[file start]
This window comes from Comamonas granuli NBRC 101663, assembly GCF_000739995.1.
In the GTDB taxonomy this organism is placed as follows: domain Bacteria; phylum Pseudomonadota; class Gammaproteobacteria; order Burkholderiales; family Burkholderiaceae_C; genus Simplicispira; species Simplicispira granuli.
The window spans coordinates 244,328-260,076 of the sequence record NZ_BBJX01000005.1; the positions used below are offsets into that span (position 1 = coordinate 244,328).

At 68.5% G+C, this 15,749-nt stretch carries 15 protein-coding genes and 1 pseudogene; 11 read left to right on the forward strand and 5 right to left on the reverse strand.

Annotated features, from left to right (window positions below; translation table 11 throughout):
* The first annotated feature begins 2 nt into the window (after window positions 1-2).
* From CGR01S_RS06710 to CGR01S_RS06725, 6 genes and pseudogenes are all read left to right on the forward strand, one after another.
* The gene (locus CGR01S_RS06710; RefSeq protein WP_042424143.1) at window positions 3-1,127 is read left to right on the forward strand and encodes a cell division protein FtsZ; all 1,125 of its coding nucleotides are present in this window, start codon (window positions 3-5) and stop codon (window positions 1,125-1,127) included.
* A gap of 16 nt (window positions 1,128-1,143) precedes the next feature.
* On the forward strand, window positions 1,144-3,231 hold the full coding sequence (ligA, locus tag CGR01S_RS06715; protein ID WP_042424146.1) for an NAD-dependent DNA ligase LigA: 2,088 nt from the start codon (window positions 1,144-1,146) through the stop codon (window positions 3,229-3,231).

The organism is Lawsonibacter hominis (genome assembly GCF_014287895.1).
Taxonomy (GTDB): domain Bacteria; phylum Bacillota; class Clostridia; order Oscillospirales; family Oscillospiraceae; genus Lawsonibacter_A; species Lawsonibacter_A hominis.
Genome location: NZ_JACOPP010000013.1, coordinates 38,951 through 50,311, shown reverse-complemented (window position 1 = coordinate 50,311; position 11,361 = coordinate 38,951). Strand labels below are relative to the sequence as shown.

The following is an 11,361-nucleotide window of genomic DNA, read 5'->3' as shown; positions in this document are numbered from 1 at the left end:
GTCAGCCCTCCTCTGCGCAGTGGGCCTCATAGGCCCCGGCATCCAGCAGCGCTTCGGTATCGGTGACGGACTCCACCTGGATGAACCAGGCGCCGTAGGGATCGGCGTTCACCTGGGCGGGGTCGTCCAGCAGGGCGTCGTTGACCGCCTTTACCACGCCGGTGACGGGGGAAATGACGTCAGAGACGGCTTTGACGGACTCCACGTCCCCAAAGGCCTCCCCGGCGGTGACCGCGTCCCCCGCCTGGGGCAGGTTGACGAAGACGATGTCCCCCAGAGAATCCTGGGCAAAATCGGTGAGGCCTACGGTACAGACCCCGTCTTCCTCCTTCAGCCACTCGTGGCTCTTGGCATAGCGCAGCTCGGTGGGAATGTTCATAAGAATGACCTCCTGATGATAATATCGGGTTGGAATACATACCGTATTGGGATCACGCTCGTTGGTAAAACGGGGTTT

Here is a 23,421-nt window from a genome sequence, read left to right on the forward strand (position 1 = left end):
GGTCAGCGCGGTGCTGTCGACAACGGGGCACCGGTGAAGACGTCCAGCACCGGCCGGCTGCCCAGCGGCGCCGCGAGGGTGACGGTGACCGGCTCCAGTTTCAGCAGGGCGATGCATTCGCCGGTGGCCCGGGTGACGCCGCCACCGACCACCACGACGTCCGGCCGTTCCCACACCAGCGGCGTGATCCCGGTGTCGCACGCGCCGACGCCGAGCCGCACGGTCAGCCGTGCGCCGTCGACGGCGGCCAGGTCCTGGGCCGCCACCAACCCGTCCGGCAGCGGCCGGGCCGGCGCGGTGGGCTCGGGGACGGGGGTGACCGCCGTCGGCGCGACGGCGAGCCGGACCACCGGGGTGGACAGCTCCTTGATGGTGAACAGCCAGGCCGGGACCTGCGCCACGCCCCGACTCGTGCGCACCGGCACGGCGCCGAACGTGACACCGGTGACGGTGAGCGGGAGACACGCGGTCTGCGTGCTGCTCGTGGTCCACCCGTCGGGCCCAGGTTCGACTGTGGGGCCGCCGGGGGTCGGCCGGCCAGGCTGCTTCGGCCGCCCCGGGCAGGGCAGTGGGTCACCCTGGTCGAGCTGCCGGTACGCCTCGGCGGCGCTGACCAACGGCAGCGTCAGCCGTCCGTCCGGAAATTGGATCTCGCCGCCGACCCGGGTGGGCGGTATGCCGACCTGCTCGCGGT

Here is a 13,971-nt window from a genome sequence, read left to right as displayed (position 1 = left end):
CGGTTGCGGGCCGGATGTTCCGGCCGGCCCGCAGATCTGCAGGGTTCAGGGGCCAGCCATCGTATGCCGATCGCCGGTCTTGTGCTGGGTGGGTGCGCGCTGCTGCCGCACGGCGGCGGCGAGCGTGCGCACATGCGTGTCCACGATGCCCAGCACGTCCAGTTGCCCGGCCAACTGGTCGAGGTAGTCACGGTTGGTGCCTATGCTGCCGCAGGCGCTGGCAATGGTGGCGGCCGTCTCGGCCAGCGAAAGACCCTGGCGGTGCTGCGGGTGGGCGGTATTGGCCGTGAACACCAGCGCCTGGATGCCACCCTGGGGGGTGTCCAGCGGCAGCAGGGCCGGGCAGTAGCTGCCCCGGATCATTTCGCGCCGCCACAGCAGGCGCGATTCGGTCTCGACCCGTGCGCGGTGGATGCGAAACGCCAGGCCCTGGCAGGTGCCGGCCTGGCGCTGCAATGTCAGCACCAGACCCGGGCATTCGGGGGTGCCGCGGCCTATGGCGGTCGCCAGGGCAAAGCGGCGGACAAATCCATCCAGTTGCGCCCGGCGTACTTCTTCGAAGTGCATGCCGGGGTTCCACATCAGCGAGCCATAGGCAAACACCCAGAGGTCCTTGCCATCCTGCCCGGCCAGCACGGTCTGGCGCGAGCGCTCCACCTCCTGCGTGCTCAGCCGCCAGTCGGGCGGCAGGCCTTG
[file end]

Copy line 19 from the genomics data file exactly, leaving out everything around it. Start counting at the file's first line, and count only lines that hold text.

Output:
CGGTTGCGGGCCGGATGTTCCGGCCGGCCCGCAGATCTGCAGGGTTCAGGGGCCAGCCATCGTATGCCGATCGCCGGTCTTGTGCTGGGTGGGTGCGCGCTGCTGCCGCACGGCGGCGGCGAGCGTGCGCACATGCGTGTCCACGATGCCCAGCACGTCCAGTTGCCCGGCCAACTGGTCGAGGTAGTCACGGTTGGTGCCTATGCTGCCGCAGGCGCTGGCAATGGTGGCGGCCGTCTCGGCCAGCGAAAGACCCTGGCGGTGCTGCGGGTGGGCGGTATTGGCCGTGAACACCAGCGCCTGGATGCCACCCTGGGGGGTGTCCAGCGGCAGCAGGGCCGGGCAGTAGCTGCCCCGGATCATTTCGCGCCGCCACAGCAGGCGCGATTCGGTCTCGACCCGTGCGCGGTGGATGCGAAACGCCAGGCCCTGGCAGGTGCCGGCCTGGCGCTGCAATGTCAGCACCAGACCCGGGCATTCGGGGGTGCCGCGGCCTATGGCGGTCGCCAGGGCAAAGCGGCGGACAAATCCATCCAGTTGCGCCCGGCGTACTTCTTCGAAGTGCATGCCGGGGTTCCACATCAGCGAGCCATAGGCAAACACCCAGAGGTCCTTGCCATCCTGCCCGGCCAGCACGGTCTGGCGCGAGCGCTCCACCTCCTGCGTGCTCAGCCGCCAGTCGGGCGGCAGGCCTTG